India's coal output soared by 28 per cent to 66.1 million tonnes in April amid high demand from thermal power plants as several parts of the country grappled with power shortage.
The overall coal production was at 51.6 million tonnes (MT) in April 2021.
"During the month of April, 2022 India’s total coal production stood at 661.54 lakh tons (66.1 MT)," the coal ministry said in a statement.
While Coal India Ltd (CIL) and its subsidiaries produced 53.4 MT of coal, production by Singareni Colleries Company Ltd (SCCL) stood at 5.3 MT and by captive mines at 7.3 MT during the last month.
According to the provisional data of the Ministry of Coal, while the total offtake of the coal sector was 70.8 MT during the month, the power sector offtake touched 61.7 MT in April. At the same time, coal supplies to the power sector from Coal India alone stood at 49.7 MT.
Coal supplies to the power sector by CIL were 15.6 per cent higher in the last month on yearly basis in the wake of high demand of the dry fuel from electricity generating plants.
The coal ministry stressed that it is planning to augment its dispatches further, especially to power plants in the coming months.
With higher output, CIL is aiming to increase its dispatches further, especially to power plants in the coming months.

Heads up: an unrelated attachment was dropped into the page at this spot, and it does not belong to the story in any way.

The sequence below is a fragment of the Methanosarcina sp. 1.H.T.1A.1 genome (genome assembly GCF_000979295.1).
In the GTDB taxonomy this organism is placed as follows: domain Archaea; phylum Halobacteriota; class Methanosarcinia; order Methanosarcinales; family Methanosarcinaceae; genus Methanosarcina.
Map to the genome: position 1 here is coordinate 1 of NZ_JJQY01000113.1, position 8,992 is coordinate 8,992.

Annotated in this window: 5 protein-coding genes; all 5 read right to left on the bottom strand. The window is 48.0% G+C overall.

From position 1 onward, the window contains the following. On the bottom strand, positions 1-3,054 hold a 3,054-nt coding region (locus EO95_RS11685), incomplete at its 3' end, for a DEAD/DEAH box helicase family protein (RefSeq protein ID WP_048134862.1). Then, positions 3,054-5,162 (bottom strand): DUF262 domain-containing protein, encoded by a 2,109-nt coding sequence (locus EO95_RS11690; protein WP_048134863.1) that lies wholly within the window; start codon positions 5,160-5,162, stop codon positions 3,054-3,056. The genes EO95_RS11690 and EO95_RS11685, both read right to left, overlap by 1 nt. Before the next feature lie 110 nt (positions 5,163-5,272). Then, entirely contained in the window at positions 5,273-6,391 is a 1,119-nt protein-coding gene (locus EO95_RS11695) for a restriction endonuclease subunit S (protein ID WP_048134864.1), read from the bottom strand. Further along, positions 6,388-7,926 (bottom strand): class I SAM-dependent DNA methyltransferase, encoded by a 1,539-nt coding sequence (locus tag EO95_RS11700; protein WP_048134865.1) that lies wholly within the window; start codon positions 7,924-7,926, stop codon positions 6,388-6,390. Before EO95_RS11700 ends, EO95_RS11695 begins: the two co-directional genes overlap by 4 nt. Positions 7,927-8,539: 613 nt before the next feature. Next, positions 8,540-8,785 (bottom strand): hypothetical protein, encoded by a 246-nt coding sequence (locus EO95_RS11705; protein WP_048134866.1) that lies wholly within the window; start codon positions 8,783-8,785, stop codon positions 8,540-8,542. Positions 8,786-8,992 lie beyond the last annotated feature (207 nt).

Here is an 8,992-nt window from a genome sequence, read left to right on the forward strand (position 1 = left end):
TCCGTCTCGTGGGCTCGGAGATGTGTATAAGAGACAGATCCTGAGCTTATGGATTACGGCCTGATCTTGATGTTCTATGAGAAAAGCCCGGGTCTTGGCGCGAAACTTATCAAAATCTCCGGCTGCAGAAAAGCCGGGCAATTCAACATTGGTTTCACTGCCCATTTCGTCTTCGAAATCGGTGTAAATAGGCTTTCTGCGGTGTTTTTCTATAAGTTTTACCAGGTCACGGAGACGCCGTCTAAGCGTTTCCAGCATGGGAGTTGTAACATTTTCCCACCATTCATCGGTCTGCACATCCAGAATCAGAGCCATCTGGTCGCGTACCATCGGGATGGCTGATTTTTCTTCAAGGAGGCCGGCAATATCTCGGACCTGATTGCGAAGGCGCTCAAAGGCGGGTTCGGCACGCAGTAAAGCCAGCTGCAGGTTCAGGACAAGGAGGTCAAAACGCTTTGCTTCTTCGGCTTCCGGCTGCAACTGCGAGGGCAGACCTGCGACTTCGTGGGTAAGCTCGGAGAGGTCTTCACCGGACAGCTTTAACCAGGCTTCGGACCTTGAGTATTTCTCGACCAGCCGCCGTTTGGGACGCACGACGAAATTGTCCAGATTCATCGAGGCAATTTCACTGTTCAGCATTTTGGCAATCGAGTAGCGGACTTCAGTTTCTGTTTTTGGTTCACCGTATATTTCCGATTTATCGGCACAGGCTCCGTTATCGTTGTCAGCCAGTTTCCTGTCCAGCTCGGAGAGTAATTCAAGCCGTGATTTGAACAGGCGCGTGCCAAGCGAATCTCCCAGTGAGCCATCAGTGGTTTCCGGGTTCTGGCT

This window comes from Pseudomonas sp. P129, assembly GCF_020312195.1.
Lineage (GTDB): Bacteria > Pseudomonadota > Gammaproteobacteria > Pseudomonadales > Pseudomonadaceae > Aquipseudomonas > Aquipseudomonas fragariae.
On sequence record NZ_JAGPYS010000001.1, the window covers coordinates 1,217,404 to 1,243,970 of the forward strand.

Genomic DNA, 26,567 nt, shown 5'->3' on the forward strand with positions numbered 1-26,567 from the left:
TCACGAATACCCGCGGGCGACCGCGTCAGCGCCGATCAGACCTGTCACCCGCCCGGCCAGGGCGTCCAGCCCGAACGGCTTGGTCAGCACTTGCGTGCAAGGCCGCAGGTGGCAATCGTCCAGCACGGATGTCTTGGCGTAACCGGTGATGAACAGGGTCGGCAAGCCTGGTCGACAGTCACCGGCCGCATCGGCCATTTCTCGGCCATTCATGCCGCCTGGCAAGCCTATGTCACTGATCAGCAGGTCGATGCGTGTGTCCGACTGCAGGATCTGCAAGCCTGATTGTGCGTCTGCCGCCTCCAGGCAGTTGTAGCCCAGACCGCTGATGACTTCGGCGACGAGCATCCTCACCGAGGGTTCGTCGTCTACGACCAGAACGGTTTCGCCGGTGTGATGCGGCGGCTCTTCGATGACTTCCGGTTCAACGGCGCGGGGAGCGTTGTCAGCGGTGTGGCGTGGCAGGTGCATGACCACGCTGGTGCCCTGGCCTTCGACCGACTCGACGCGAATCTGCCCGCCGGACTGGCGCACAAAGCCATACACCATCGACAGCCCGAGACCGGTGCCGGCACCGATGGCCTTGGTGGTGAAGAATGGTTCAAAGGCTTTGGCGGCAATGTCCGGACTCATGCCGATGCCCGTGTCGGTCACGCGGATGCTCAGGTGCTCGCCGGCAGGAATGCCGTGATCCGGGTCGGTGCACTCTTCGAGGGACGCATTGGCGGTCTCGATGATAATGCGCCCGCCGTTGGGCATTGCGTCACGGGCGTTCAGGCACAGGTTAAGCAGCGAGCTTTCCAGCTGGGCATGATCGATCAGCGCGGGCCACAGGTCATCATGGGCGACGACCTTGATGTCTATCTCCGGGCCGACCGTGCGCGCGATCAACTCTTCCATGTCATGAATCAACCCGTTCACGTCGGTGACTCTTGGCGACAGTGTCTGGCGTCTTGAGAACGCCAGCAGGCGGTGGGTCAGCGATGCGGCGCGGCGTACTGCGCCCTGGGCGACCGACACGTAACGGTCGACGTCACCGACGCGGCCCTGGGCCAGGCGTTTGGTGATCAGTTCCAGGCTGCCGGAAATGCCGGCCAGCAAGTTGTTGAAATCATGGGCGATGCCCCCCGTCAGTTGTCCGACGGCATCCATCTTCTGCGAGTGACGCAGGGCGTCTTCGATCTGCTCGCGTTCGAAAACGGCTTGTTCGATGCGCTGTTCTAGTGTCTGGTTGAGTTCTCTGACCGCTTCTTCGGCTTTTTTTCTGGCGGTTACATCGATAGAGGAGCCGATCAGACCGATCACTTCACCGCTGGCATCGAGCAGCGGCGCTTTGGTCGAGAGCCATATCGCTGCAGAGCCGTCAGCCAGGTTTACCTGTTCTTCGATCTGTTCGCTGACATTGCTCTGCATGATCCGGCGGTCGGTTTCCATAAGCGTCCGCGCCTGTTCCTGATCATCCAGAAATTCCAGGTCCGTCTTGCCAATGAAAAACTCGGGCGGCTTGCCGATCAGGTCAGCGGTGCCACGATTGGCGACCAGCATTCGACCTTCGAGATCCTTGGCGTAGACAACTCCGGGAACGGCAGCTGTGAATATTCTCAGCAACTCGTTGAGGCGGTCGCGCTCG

Coal India, which accounts for over 80 per cent of domestic coal output, is one of the major suppliers of fossil fuel to the power sector.
On an average, the PSU supplied 1.66 MT of coal per day to power utilities in April which increased to 1.73 MT during last week. Average supply per day is at par with what was programmed by CIL for this sector during the first quarter of FY23.
The coal production by the PSU also rose 27.6 per cent to 53.5 MT last month over 41.9 MT in April 2021.
CIL's total offtake rose sharply to 57.5 MT in April, registering 6 per cent growth compared to 54.2 MT of same month last year.
The government had earlier said that the current power crisis is mainly on account of the sharp decline in electricity generation from different fuel sources and not due to the non-availability of domestic coal.
Coal Secretary A K Jain had attributed the low coal stocks at power plants to several factors such as heightened power demand due to the boom in the economy post-COVID-19, early arrival of summer, rise in the price of gas and imported coal and sharp fall in electricity generation by coastal thermal power plants.